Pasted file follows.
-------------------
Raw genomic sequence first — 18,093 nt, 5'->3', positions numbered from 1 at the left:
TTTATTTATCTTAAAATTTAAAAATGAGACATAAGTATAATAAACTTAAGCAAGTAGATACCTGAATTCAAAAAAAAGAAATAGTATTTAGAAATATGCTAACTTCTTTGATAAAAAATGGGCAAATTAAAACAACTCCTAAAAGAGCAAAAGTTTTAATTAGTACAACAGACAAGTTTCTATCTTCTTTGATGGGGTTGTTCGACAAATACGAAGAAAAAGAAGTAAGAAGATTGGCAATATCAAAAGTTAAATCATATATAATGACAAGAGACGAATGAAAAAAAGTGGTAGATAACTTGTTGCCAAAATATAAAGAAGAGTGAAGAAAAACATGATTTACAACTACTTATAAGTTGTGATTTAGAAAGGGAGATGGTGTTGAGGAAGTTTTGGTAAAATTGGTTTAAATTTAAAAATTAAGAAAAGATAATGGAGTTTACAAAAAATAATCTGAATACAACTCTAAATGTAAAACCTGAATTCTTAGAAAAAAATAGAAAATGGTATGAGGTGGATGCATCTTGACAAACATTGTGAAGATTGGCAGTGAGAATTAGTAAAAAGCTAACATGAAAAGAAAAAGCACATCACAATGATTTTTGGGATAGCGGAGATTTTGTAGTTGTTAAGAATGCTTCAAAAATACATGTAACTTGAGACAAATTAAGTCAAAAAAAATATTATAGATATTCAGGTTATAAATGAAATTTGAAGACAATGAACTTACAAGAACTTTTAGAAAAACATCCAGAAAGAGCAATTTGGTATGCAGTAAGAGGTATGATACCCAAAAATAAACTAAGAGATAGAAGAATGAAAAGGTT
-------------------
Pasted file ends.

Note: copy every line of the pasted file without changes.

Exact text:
Raw genomic sequence first — 18,093 nt, 5'->3', positions numbered from 1 at the left:
TTTATTTATCTTAAAATTTAAAAATGAGACATAAGTATAATAAACTTAAGCAAGTAGATACCTGAATTCAAAAAAAAGAAATAGTATTTAGAAATATGCTAACTTCTTTGATAAAAAATGGGCAAATTAAAACAACTCCTAAAAGAGCAAAAGTTTTAATTAGTACAACAGACAAGTTTCTATCTTCTTTGATGGGGTTGTTCGACAAATACGAAGAAAAAGAAGTAAGAAGATTGGCAATATCAAAAGTTAAATCATATATAATGACAAGAGACGAATGAAAAAAAGTGGTAGATAACTTGTTGCCAAAATATAAAGAAGAGTGAAGAAAAACATGATTTACAACTACTTATAAGTTGTGATTTAGAAAGGGAGATGGTGTTGAGGAAGTTTTGGTAAAATTGGTTTAAATTTAAAAATTAAGAAAAGATAATGGAGTTTACAAAAAATAATCTGAATACAACTCTAAATGTAAAACCTGAATTCTTAGAAAAAAATAGAAAATGGTATGAGGTGGATGCATCTTGACAAACATTGTGAAGATTGGCAGTGAGAATTAGTAAAAAGCTAACATGAAAAGAAAAAGCACATCACAATGATTTTTGGGATAGCGGAGATTTTGTAGTTGTTAAGAATGCTTCAAAAATACATGTAACTTGAGACAAATTAAGTCAAAAAAAATATTATAGATATTCAGGTTATAAATGAAATTTGAAGACAATGAACTTACAAGAACTTTTAGAAAAACATCCAGAAAGAGCAATTTGGTATGCAGTAAGAGGTATGATACCCAAAAATAAACTAAGAGATAGAAGAATGAAAAGGTT